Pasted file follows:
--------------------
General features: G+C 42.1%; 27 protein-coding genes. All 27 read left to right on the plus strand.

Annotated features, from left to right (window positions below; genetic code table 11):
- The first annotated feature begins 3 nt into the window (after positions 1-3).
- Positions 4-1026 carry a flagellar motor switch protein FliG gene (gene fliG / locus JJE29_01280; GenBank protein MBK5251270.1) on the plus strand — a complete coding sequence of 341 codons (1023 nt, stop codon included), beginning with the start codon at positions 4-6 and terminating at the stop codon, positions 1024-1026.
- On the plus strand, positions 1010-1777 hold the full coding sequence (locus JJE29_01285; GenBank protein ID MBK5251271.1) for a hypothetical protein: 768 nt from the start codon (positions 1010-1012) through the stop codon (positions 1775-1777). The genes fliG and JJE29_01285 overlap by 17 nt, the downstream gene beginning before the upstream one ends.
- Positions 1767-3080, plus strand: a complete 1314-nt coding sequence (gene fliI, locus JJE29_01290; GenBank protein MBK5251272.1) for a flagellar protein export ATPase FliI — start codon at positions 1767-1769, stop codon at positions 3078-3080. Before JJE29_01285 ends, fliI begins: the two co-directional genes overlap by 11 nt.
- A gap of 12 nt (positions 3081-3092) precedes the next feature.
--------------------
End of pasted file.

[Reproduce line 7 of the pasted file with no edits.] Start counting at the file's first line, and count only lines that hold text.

- A gap of 12 nt (positions 3081-3092) precedes the next feature.